In such a situation, I have always looked at the US model of mainstream media – and its bias. If the Republican party leaders say something totally ridiculous (which appears to happen every other day nowadays), MSNBC will eat those Senators or Congressmen alive on Live television. Whenever a scandal breaks open for the Obama administration (which also appears to happen every other day nowadays), Fox News is right there to keep pounding on the issue till….well…the next scandal breaks out.

Ultimately, there is no letting up for either party. A Congressman can have some media outlets putting out a story in his/her favor but there is no stopping a bunch of other media outlets who will keep harping away at his/her story until something bigger comes up.

Now here is where the contrast becomes very evident. In a country where the entire news media favors one single party, the scales are already tilted. The solution to this does not involve in getting the existing news channels and print media to become unbiased. Instead, the balance in the scales can only be achieved by throwing an equal weight on the empty scale.

The subtleties and fine details of any bill, legislation, scandal, breakthrough or victory is best revealed through a critique. That is an observation I have repeatedly seen to be true. And simply put, there is just not enough air time for a news channel to critique/analyze BOTH sides of the story on any news item – definitely not when the priority is the previously mentioned toxic amalgam. In such a situation, the only solution is to create two extremes and allowing them to balance out the scales to the best of their abilities. This allows for both points of view to be presented in full and anybody who wishes to hear both sides of the story will have their needs met.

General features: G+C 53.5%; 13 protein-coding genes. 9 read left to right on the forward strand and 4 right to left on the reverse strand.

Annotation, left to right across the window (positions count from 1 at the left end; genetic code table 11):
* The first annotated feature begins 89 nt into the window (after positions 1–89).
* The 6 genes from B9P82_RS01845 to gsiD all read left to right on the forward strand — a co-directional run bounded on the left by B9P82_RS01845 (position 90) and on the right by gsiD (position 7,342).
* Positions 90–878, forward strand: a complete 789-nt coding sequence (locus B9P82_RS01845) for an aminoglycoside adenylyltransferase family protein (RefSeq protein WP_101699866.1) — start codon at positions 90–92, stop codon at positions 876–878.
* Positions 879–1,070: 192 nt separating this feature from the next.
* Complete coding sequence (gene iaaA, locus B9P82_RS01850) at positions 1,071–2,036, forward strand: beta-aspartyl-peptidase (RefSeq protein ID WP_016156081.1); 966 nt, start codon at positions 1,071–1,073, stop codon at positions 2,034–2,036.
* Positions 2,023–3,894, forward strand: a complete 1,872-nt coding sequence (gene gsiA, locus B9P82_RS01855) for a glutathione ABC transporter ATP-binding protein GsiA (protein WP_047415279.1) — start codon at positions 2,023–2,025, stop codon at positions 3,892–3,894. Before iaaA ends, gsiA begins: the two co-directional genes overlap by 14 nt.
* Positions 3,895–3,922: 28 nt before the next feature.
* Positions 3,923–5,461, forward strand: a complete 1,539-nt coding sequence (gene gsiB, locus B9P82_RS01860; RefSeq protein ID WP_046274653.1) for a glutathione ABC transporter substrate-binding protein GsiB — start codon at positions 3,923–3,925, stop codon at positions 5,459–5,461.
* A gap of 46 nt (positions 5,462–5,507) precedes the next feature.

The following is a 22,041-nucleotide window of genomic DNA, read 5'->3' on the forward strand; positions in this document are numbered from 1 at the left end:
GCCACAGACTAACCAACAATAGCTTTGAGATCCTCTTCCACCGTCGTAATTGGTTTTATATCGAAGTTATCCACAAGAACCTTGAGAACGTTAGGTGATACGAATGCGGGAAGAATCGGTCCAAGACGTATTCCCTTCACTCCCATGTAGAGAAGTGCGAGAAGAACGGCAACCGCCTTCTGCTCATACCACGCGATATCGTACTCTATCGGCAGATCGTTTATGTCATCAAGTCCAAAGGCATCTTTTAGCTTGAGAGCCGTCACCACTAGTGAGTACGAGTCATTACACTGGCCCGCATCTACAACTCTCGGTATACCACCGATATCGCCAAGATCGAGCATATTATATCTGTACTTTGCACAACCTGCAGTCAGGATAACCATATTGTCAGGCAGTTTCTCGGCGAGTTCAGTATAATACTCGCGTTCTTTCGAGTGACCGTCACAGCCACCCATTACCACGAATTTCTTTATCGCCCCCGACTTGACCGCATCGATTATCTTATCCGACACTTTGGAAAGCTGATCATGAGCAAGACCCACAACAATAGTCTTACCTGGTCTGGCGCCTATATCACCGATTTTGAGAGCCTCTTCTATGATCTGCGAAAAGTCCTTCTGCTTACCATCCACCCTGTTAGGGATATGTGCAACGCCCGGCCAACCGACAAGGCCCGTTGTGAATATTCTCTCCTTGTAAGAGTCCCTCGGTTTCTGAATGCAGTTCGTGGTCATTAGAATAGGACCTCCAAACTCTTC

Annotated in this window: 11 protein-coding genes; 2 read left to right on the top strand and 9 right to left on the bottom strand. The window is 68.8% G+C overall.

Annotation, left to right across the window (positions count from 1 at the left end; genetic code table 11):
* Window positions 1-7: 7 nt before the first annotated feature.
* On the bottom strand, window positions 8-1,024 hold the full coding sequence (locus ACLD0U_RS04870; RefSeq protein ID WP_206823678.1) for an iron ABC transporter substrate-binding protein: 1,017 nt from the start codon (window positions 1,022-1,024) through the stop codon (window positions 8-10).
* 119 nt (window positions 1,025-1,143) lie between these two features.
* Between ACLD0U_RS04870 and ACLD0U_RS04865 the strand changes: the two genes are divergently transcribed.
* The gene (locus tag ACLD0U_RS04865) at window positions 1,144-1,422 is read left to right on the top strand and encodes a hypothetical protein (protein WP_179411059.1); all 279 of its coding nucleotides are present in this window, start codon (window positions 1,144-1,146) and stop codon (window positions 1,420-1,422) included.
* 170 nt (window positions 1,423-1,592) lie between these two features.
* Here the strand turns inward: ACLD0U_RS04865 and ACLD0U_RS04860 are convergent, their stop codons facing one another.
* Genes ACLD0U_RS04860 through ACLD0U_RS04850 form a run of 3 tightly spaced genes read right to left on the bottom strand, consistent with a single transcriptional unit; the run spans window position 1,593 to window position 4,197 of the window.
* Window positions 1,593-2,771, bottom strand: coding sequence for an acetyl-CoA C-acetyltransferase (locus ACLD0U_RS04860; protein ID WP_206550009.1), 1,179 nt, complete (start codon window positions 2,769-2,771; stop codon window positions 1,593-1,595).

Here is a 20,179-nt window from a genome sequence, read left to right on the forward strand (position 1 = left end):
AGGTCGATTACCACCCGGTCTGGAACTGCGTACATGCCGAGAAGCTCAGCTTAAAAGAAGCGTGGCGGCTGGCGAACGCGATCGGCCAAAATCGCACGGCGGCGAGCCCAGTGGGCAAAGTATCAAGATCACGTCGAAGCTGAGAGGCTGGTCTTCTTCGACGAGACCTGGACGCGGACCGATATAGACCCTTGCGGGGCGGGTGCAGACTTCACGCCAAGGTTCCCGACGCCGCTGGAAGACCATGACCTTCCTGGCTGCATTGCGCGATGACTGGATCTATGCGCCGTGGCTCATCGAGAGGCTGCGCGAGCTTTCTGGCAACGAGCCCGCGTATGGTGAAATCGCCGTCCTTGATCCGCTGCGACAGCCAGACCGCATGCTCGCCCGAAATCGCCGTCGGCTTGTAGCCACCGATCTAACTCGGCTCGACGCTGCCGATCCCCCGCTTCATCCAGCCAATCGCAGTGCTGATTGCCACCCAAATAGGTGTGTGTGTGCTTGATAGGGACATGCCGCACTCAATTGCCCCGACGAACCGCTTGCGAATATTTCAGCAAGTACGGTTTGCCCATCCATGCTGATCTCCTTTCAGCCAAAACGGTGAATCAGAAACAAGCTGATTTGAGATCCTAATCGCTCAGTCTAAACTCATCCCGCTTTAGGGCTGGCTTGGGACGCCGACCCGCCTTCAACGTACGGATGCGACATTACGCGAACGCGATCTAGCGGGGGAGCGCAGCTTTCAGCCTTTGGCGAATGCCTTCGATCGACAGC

The downside of this proposition is the obvious. The general population may already have certain beliefs and opinions that are usually in agreement with one or the other political party. This inevitably leads them to watch the news channel that serves their bias. Because you see, when people watch news, they are not looking for information. They are looking for confirmation. This then becomes a classic case of confirmation bias – a perfect platform to reinforce already existing beliefs and opinions. So for instance, as time passes by, it will become increasingly difficult for a liberal to get himself to watch Fox News to see the other side of the argument.

Not to say that this isn’t already happening in the US. But the crux of my argument is that the alternative – a balanced and unbiased media –  is just not a reasonable expectation. If this is acknowledged, then the only other option that would balance the scales is having a fully biased media – with certain media outlets catering to one side of the story and another catering to the other side of the story.

About Akshay N R

Civil Engineer by Profession; Dudeist by Religion. Also allergic to mediocrity.

Posted on June 29, 2013, in America, Bad Journalism, Lame, media, Mediocrity, Serious Writing, Thoughts and tagged , , , , , , , , , , , . Bookmark the permalink. Leave a comment.